Thursday, Jul 31, 2014 11:33 am est

Rock and Roll Foundation to mix school, music

Posted on April 25, 2013 | by Jonathan Keshishoglou

Courtesy of Rock and Roll Forever Foundation

“Try to imagine a movie without a soundtrack. Even if not totally lifeless, it would never be as engaging as a film where music draws you in. History classes, too often, are like that movie without music,” said Robert Cohen, a Steinhardt professor of social studies education. “Where music is left out, students are left bored, disengaged and drifting.”

The Rock and Roll Forever Foundation, started by musician and guitarist for the E Street Band Steven Van Zandt, is a new initiative to preserve the study of rock and roll music and its culture in schools. Partnering with the Steinhardt School of Culture, Education and Human Development and the Grammy Museum, the foundation is currently looking to introduce music into school curricula as a way to better engage with students who may otherwise be unable to connect with the material or understand how to connect it to their own lives.

“I was lucky,” Van Zandt said. “I met an educator, in my case it was a librarian, in my high school who saw my interest in Bob Dylan and encouraged me to make the connections between Dylan’s songs and the world of literature,” he said.

“She helped me make the connection between ‘Subterranean Homesick Blues’ … and Allen Ginsberg and the Beat poets, which was something very foreign to me in New Jersey.”

Rock and Roll Forever is currently working on a pilot program for a number of New York schools, mainly in Brooklyn, but they have plans to introduce the reforms in a number of Los Angeles schools next year.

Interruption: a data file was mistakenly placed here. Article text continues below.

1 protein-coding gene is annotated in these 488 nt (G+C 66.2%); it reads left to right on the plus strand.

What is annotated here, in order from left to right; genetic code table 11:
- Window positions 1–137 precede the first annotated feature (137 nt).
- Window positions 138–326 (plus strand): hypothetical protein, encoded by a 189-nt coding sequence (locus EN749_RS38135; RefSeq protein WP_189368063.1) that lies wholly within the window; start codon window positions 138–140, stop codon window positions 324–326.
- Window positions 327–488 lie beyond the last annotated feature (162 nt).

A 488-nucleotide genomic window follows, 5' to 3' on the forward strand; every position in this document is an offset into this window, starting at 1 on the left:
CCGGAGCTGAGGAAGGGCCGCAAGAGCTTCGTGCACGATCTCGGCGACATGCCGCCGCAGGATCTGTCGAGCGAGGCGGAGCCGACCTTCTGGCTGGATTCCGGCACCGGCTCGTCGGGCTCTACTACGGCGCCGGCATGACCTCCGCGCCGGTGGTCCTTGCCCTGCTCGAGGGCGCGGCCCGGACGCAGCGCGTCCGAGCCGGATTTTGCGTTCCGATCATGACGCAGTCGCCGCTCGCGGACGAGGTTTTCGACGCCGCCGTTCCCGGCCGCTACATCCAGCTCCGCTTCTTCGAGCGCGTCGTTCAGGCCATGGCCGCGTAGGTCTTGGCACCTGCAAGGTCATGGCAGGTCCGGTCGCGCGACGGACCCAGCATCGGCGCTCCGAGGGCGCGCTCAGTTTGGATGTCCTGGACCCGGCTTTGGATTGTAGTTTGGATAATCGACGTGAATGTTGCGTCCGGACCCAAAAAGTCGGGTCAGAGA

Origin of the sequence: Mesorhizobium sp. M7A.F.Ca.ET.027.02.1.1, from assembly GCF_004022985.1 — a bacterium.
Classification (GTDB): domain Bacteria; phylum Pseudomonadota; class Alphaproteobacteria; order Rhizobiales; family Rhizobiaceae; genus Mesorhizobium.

Stacie Brensilver, a Steinhardt doctoral student, has been writing music-based lesson plans and helping the foundation find schools where they can conduct their pilot.

“I taught American history [for 10 years], and I’ve always been passionate about music,” Brensilver said. “It’s something I always tried to integrate into classes.”

Some examples of the lesson plans include analyzing Elvis Presley’s first single and how it connects to Brown v. Board of Education, as well as exploring punk rock music in the context of economic situations in 1970s England and the United States.

Along with revised lesson plans, Rock and Roll Forever is emphasizing the use of media, and Van Zandt is also gaining support from other influential musicians like Graham Nash, Buddy Guy and Bono, all of whom have interviews posted on the foundation’s website.

“Show me a teacher who’s asking for a Beach Boys lesson plan. They are not out there,” said Warren Zanes, executive director of Rock and Roll Forever. “But there is a teacher who is studying post-war America and looking at the rise of the suburbs … and how that has affected every aspect of American life.”

“Hopefully, you’re going out not just knowing more about the Beach Boys,” he said. “But the music is a way of going deeper into things already being taught.”

A version of this article appeared in the Thursday, April 25 print edition. Jonathan Keshishoglou is a deputy features editor. Email him at jkesh@nyunews.com. 

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